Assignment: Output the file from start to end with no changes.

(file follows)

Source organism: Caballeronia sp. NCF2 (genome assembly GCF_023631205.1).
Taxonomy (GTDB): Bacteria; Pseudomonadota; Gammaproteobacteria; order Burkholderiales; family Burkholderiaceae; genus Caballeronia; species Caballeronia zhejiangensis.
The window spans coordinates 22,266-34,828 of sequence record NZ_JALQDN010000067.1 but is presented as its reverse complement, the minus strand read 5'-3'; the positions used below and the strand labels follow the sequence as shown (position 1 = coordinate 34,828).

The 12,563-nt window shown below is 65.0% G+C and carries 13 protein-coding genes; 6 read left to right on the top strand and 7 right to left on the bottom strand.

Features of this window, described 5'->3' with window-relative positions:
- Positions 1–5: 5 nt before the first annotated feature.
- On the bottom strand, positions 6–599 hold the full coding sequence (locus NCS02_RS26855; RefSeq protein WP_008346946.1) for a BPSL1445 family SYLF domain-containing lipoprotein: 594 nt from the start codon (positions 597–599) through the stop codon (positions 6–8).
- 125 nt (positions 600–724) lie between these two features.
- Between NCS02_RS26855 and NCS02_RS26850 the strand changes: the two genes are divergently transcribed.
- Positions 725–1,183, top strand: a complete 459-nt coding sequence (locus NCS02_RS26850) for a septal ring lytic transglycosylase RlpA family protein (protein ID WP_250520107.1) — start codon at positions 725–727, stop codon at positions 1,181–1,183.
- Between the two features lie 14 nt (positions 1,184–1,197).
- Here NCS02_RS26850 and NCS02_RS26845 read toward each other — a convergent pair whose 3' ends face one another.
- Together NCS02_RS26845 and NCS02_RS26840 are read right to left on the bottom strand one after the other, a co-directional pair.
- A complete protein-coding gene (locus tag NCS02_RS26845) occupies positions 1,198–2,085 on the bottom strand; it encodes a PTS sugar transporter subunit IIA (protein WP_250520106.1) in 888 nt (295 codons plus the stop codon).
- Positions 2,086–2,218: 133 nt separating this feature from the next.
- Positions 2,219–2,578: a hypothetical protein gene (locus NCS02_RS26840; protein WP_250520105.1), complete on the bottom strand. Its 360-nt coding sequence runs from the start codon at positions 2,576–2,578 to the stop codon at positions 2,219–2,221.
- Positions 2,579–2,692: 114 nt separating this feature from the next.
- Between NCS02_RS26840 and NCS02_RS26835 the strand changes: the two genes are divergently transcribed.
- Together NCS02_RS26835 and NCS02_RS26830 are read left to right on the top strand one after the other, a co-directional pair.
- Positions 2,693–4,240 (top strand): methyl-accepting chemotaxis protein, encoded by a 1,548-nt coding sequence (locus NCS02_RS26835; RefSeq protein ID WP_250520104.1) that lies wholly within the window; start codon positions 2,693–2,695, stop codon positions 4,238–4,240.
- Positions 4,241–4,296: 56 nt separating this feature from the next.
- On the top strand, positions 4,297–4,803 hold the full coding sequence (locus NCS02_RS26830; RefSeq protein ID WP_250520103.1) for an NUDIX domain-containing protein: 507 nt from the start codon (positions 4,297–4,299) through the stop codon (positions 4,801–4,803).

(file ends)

Source organism: Caballeronia sp. NCF2 (genome assembly GCF_023631205.1).
Taxonomy (GTDB): Bacteria; Pseudomonadota; Gammaproteobacteria; order Burkholderiales; family Burkholderiaceae; genus Caballeronia; species Caballeronia zhejiangensis.
The window spans coordinates 22,266-34,828 of sequence record NZ_JALQDN010000067.1 but is presented as its reverse complement, the minus strand read 5'-3'; the positions used below and the strand labels follow the sequence as shown (position 1 = coordinate 34,828).

The 12,563-nt window shown below is 65.0% G+C and carries 13 protein-coding genes; 6 read left to right on the top strand and 7 right to left on the bottom strand.

Features of this window, described 5'->3' with window-relative positions:
- Positions 1–5: 5 nt before the first annotated feature.
- On the bottom strand, positions 6–599 hold the full coding sequence (locus NCS02_RS26855; RefSeq protein WP_008346946.1) for a BPSL1445 family SYLF domain-containing lipoprotein: 594 nt from the start codon (positions 597–599) through the stop codon (positions 6–8).
- 125 nt (positions 600–724) lie between these two features.
- Between NCS02_RS26855 and NCS02_RS26850 the strand changes: the two genes are divergently transcribed.
- Positions 725–1,183, top strand: a complete 459-nt coding sequence (locus NCS02_RS26850) for a septal ring lytic transglycosylase RlpA family protein (protein ID WP_250520107.1) — start codon at positions 725–727, stop codon at positions 1,181–1,183.
- Between the two features lie 14 nt (positions 1,184–1,197).
- Here NCS02_RS26850 and NCS02_RS26845 read toward each other — a convergent pair whose 3' ends face one another.
- Together NCS02_RS26845 and NCS02_RS26840 are read right to left on the bottom strand one after the other, a co-directional pair.
- A complete protein-coding gene (locus tag NCS02_RS26845) occupies positions 1,198–2,085 on the bottom strand; it encodes a PTS sugar transporter subunit IIA (protein WP_250520106.1) in 888 nt (295 codons plus the stop codon).
- Positions 2,086–2,218: 133 nt separating this feature from the next.
- Positions 2,219–2,578: a hypothetical protein gene (locus NCS02_RS26840; protein WP_250520105.1), complete on the bottom strand. Its 360-nt coding sequence runs from the start codon at positions 2,576–2,578 to the stop codon at positions 2,219–2,221.
- Positions 2,579–2,692: 114 nt separating this feature from the next.
- Between NCS02_RS26840 and NCS02_RS26835 the strand changes: the two genes are divergently transcribed.
- Together NCS02_RS26835 and NCS02_RS26830 are read left to right on the top strand one after the other, a co-directional pair.
- Positions 2,693–4,240 (top strand): methyl-accepting chemotaxis protein, encoded by a 1,548-nt coding sequence (locus NCS02_RS26835; RefSeq protein ID WP_250520104.1) that lies wholly within the window; start codon positions 2,693–2,695, stop codon positions 4,238–4,240.
- Positions 4,241–4,296: 56 nt separating this feature from the next.
- On the top strand, positions 4,297–4,803 hold the full coding sequence (locus NCS02_RS26830; RefSeq protein ID WP_250520103.1) for an NUDIX domain-containing protein: 507 nt from the start codon (positions 4,297–4,299) through the stop codon (positions 4,801–4,803).